“No…” I couldn’t fool her. She always saw right through me.
“Then what’s wrong?”
And then I broke down. “I don’t want to gain weight!” and started to bawl into the toilet.
FWAAPPPP!!!! She slapped my back as hard as she could. “ARE YOU CRAZY?!?”
Her “motherly” slap was exactly what I needed to knock some sense into me. I wasn’t doing this right at all. I needed this wake up call. I needed help. I needed to stop hating my body and start taking care of it.
It took about a week of being watched like a hawk before I stopped making bathroom trips for the wrong reason. Color was returning to my face and although I still wasn’t happy with my body, I vowed never to harm it that way ever again. All it took was for someone to know I was struggling, hold me accountable for my actions, and encourage me to get my self-worth back.
Soon after, I met a young man who helped me refocus on my walk with the Lord. He taught me to love God first and then showed me what it meant to love and be loved. He was my biggest fan. He shared the gospel with me, wrote me letters with scripture verses to remind me that:
We were “fearfully and wonderfully made” (Psalm 139:14)
“…for we are God’s handiwork, created in Christ Jesus to do good works, which God prepared in advance for us to do (Ephesians 2:10), and
We are “…altogether beautiful…” (Song of Songs 4:7).
During the darkest part of the disorder, I remember praying, sometimes calling out to God to help me find a better way to lose weight. But the Lord reaffirmed that He loves me the way I am. I should have been praying about my relationship with God, instead of the end result of losing weight. Reading and hearing these truths reinforced the concepts even more. I finally realized: God’s story is not just about me, it’s about how much God loves His children.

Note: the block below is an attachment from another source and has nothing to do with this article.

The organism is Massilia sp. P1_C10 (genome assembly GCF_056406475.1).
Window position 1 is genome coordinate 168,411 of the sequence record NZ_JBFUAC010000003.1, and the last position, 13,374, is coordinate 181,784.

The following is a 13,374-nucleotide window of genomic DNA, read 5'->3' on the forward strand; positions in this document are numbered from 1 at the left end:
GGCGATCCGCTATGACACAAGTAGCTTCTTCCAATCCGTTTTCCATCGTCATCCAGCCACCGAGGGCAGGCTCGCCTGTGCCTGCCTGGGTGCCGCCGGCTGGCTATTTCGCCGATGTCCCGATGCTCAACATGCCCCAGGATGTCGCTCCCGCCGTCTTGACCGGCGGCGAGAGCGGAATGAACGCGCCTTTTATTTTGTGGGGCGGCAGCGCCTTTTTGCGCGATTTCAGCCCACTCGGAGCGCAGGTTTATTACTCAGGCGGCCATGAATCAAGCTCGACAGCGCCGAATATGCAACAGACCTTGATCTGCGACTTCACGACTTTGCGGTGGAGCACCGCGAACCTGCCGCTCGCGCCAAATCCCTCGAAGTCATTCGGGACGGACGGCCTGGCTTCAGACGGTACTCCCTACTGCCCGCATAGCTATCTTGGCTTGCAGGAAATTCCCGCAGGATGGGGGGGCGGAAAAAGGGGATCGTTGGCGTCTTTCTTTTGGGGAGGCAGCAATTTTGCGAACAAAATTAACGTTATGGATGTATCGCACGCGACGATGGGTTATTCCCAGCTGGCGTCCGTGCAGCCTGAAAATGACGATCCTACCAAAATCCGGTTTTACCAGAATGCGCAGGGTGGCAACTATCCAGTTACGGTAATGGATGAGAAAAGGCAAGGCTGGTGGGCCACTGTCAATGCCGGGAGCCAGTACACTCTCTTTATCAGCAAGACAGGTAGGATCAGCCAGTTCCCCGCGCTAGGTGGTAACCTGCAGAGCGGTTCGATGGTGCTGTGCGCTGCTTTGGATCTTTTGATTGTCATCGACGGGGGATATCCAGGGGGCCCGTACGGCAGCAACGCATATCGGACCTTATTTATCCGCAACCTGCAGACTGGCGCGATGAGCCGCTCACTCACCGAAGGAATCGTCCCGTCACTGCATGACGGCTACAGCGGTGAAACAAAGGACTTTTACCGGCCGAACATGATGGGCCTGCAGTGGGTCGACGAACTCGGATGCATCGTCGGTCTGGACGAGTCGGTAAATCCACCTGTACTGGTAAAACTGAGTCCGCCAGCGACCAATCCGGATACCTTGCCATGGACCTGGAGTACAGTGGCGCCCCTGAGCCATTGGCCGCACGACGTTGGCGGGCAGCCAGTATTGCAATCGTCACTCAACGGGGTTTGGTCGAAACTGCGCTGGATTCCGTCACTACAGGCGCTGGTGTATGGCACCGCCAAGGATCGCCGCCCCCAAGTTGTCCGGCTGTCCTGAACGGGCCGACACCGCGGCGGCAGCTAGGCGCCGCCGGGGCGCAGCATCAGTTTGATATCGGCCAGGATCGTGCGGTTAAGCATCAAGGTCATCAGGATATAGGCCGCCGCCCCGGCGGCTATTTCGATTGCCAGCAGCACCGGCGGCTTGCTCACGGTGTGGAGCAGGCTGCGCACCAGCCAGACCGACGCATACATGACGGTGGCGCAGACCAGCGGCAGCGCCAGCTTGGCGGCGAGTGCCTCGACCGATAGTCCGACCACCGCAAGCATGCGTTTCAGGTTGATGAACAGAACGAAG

I married that young man, and we had two beautiful boys who are now four and two and a half. Needless to say, I gained and lost weight from the pregnancies and hit my heaviest postpartum. I was too tired from juggling a full-time job and then coming home to take care of the kids, so eating right and exercising was the last thing on my mind. At that point I was very sluggish and snappy, not even wanting to play with the kids.
But after following a few close friends and witnessing their fitness transformations on social media, I decided to stop making excuses and get active. I started small with 7-minute workouts from apps on my phone, then I progressed to following exercises on YouTube videos and eventually joined a gym. I watched what I ate by cutting out a lot of unnecessary carbs and sweets and meal-prepped for the work week. After a few weeks, I was seeing results and felt my energy level skyrocket.
My husband is my gym partner, and now I look forward to going. We talk more when we’re there together; it opened up more lines of communication. He says I have too much energy now! God is so good because it honestly NEVER crossed my mind to return to my bulimic past.
Now I eat what I love (in moderation) and exercise not only to lose weight, but to feel stronger physically, mentally, and spiritually. So many years later, I can honestly and confidently say that I’m exactly where I want to be.
There is Hope
If you are struggling with this disorder today, please listen when I tell you that it’s not worth it. To put yourself through all of this, in the end, being thin is not a real source of happiness. Look inside yourself, focus on the things and people who make you happy. All the mental strain, the pressure you put on yourself or that people may have led you to believe… you are not here for them. In the end, it’s how you feel about yourself. God made you, and He loves you exactly how you are.